Extracorporeal membrane oxygenation in the treatment of inhalation injuries

G. O'Toole, G. Peek, W. Jaffe, D. Ward, H. Henderson, R. K. Firmin

Research output: Contribution to journalArticle

20 Scopus citations

Abstract

Smoke inhalation is a leading cause of death in burns patients. Conventional ventilation cannot always maintain adequate tissue oxygenation. Extracorporeal membrane oxygenation (ECMO) has rarely been used in the treatment of smoke inhalation injuries. ECMO is a proven therapy in severe neonatal respiratory failure and has also been used to good effect in the treatment of children and adults. We report the cases of two children who developed severe respiratory failure refractory to maximal ventilation, one case followed smoke inhalation alone, the other followed smoke inhalation and burns. Pre-ECMO PaO2/FIO2 ratios were 6.5 and 8 kPa, respectively. The patients were treated with veno-venous ECMO for 72 and 144 h, respectively. The use of ECMO for respiratory failure due to smoke inhalation and thermal injury is discussed.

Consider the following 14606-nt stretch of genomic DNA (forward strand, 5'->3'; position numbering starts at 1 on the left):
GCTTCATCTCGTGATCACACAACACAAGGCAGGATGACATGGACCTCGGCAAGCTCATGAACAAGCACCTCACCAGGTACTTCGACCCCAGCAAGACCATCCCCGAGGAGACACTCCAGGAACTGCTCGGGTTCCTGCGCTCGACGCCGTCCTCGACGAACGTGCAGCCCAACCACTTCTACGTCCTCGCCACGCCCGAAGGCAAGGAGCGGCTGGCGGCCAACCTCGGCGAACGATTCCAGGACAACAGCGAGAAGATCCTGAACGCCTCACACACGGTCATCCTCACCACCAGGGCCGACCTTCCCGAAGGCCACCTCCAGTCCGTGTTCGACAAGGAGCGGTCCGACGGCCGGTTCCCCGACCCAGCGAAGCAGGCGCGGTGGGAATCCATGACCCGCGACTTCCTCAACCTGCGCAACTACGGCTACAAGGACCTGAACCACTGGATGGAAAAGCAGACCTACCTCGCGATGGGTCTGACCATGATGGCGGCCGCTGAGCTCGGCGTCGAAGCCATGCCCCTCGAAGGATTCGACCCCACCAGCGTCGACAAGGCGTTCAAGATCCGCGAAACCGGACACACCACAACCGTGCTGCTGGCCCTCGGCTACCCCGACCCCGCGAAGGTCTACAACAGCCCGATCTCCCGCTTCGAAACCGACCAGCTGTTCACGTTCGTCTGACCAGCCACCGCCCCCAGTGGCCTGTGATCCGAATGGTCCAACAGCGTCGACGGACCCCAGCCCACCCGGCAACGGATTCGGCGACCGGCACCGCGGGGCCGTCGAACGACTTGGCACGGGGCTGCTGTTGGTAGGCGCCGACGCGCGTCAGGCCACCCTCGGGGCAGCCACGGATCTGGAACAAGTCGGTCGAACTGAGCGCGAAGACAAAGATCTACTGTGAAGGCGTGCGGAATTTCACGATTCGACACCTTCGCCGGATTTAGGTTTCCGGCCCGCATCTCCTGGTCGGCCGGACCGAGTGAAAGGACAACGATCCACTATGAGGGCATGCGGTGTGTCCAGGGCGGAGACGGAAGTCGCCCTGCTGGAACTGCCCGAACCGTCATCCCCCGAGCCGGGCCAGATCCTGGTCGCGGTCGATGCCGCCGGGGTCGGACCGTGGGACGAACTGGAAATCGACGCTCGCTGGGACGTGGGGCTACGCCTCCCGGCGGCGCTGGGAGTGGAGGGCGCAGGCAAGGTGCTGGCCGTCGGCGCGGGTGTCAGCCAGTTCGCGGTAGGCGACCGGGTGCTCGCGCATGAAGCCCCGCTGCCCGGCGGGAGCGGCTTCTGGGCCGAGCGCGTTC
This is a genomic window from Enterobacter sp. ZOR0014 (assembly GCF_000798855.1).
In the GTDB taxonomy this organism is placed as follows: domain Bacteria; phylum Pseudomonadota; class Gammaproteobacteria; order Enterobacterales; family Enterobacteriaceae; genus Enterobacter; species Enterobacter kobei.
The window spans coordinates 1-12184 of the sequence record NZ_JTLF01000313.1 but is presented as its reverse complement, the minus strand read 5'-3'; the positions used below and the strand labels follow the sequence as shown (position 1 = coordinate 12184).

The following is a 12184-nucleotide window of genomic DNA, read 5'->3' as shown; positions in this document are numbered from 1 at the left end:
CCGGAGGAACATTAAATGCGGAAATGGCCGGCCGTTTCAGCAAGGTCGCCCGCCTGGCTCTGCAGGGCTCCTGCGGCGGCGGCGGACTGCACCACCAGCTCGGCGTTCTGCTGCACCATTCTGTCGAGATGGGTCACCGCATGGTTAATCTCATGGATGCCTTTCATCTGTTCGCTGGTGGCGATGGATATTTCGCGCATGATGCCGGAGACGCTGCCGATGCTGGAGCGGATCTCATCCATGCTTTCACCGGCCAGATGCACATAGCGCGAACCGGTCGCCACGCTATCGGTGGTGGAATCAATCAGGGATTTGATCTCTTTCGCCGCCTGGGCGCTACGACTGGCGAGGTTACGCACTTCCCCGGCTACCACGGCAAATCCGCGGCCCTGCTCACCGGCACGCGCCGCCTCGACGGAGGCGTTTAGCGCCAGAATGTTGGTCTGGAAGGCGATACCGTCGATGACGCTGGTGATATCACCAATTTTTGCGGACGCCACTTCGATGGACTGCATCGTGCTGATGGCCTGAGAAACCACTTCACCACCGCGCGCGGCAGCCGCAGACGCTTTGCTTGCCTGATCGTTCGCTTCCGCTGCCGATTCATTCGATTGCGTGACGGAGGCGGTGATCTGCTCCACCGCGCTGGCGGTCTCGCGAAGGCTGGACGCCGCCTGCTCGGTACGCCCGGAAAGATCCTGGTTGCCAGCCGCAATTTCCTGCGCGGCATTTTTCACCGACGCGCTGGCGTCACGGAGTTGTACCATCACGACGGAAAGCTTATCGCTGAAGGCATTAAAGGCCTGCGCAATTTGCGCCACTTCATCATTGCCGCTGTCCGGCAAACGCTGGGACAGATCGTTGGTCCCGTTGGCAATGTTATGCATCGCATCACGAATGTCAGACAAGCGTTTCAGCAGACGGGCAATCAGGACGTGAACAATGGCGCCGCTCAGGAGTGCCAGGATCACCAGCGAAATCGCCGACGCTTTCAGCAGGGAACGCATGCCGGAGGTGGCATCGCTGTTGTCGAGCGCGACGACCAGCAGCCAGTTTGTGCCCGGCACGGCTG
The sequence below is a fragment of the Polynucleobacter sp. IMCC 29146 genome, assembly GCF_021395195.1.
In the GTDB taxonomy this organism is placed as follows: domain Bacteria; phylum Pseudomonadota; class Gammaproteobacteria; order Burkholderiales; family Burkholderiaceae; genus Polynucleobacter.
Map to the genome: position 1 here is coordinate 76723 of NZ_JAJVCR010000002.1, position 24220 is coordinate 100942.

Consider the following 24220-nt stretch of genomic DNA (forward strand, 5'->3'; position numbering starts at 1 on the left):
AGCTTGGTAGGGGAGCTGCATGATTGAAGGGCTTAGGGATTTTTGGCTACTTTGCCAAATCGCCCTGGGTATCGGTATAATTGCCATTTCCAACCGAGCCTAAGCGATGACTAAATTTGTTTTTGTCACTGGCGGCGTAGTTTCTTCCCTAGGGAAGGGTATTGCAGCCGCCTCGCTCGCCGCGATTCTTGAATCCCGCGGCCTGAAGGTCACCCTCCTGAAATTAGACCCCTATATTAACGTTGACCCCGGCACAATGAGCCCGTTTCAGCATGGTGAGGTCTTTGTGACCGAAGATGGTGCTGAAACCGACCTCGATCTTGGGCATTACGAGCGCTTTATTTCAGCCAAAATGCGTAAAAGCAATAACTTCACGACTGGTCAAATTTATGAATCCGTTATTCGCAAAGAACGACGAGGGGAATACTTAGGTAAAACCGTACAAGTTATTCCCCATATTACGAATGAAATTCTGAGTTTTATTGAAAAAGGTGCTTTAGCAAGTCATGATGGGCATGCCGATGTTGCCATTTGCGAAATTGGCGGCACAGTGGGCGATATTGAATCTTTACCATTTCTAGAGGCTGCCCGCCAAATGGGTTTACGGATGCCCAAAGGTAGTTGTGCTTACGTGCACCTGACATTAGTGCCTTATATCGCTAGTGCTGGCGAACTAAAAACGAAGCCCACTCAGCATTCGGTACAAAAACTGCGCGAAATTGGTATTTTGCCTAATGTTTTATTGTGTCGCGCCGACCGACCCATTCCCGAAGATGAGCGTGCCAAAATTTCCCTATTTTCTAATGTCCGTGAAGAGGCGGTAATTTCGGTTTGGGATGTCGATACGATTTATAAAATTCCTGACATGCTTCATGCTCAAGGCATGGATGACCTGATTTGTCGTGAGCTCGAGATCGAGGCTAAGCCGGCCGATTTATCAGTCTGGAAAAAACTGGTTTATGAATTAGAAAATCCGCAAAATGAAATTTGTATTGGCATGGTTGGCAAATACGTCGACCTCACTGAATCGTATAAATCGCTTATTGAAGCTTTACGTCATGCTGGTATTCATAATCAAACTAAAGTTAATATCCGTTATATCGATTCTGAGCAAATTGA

Original languageEnglish (US)
Pages (from-to)562-565
Number of pages4
JournalBurns
Volume24
Issue number6
DOIs
StatePublished - Sep 1 1998

Keywords

  • ARDS
  • Burns
  • ECMO
  • Inhalation injury
  • Paediatric
  • Survival

ASJC Scopus subject areas

  • Surgery
  • Emergency Medicine
  • Critical Care and Intensive Care Medicine

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  • Cite this

    O'Toole, G., Peek, G., Jaffe, W., Ward, D., Henderson, H., & Firmin, R. K. (1998). Extracorporeal membrane oxygenation in the treatment of inhalation injuries. Burns, 24(6), 562-565. https://doi.org/10.1016/S0305-4179(98)00061-8